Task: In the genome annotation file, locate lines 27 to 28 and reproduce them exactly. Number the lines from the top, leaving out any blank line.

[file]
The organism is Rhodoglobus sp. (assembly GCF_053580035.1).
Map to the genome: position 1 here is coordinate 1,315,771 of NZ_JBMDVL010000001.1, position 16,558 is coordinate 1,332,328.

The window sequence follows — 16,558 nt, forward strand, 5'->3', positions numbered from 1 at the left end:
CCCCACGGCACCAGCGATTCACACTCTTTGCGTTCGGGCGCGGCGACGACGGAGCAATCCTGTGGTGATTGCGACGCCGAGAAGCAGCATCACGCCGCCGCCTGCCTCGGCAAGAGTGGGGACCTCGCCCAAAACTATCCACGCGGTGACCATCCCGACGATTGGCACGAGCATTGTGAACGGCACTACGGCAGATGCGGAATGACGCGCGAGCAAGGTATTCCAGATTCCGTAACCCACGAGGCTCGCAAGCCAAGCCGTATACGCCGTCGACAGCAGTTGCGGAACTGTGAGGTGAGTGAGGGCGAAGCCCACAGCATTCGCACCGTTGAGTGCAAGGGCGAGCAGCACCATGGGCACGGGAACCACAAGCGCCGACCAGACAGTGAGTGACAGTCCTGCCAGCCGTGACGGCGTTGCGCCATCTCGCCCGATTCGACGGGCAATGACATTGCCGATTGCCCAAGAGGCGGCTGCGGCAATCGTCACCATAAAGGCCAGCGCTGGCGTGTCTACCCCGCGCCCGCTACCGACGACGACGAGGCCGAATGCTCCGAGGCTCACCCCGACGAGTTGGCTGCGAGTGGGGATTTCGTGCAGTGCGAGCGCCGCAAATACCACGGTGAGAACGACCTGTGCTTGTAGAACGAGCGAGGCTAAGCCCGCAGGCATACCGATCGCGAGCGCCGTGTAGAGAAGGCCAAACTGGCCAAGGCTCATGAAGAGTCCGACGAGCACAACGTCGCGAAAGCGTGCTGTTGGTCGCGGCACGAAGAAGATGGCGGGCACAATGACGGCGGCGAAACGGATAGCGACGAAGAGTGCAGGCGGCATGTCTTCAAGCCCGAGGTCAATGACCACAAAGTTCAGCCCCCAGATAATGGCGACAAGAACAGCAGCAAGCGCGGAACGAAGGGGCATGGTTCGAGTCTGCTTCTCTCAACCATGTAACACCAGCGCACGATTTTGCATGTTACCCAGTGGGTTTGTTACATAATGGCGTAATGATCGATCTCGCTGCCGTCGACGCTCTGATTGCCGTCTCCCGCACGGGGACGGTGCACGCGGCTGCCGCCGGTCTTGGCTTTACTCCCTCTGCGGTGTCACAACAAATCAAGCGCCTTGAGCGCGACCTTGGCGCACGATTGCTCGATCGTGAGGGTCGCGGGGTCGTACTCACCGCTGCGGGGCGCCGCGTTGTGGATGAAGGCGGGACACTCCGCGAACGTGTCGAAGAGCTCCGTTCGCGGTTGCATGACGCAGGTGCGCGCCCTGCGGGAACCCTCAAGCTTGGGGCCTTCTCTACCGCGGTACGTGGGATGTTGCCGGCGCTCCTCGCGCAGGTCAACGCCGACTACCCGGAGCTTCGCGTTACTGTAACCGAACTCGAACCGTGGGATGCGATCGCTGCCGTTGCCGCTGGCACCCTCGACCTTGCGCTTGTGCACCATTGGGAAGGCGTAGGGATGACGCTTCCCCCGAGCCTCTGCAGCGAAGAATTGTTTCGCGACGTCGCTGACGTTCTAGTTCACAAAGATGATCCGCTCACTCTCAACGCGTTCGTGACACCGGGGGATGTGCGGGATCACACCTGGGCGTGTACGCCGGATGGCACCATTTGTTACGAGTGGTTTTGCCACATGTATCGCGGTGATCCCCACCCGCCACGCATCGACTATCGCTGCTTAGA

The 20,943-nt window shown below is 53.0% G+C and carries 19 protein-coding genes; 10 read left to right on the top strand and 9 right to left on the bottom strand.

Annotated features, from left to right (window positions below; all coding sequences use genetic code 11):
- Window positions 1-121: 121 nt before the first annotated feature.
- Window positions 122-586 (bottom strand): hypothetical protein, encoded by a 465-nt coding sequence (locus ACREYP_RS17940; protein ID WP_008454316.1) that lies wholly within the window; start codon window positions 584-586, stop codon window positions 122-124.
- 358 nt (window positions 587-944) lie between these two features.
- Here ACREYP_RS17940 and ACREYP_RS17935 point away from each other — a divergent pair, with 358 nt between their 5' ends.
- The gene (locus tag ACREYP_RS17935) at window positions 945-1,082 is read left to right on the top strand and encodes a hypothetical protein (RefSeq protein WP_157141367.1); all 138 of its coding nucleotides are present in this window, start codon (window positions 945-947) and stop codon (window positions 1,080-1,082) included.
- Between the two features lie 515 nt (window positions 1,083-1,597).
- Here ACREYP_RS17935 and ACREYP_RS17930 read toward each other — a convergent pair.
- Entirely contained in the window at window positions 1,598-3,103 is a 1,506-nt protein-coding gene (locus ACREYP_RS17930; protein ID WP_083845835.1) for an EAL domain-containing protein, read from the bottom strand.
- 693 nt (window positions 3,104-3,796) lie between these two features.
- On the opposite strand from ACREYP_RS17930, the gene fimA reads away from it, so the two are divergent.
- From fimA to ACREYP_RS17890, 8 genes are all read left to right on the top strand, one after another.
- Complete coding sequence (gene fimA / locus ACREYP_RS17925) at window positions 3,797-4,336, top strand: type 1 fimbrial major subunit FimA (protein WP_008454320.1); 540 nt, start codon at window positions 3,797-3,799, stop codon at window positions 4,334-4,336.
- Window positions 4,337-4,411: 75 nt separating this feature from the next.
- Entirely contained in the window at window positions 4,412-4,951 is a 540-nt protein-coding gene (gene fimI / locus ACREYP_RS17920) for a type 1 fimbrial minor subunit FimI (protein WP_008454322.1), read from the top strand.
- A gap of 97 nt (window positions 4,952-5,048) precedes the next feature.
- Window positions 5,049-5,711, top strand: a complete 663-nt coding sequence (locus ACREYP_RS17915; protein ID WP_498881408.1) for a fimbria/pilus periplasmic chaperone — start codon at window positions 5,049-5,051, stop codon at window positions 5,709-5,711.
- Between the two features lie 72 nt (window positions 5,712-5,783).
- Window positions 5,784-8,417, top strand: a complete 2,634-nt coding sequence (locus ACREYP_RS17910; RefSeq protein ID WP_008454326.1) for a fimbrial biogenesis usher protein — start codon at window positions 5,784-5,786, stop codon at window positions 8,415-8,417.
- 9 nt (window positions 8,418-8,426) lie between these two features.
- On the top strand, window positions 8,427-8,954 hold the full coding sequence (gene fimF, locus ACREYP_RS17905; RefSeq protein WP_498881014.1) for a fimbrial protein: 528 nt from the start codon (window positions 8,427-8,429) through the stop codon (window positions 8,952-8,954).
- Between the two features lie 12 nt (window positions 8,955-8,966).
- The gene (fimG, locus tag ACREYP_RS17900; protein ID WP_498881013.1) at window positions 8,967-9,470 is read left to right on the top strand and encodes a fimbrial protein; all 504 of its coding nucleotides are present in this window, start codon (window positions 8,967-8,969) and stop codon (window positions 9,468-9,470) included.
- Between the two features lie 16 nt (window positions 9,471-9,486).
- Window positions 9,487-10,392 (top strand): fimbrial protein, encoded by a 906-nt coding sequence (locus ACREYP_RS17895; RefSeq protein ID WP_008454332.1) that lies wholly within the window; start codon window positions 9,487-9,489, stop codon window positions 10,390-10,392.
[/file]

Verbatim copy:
- Between the two features lie 12 nt (window positions 8,955-8,966).
- The gene (fimG, locus tag ACREYP_RS17900; protein ID WP_498881013.1) at window positions 8,967-9,470 is read left to right on the top strand and encodes a fimbrial protein; all 504 of its coding nucleotides are present in this window, start codon (window positions 8,967-8,969) and stop codon (window positions 9,468-9,470) included.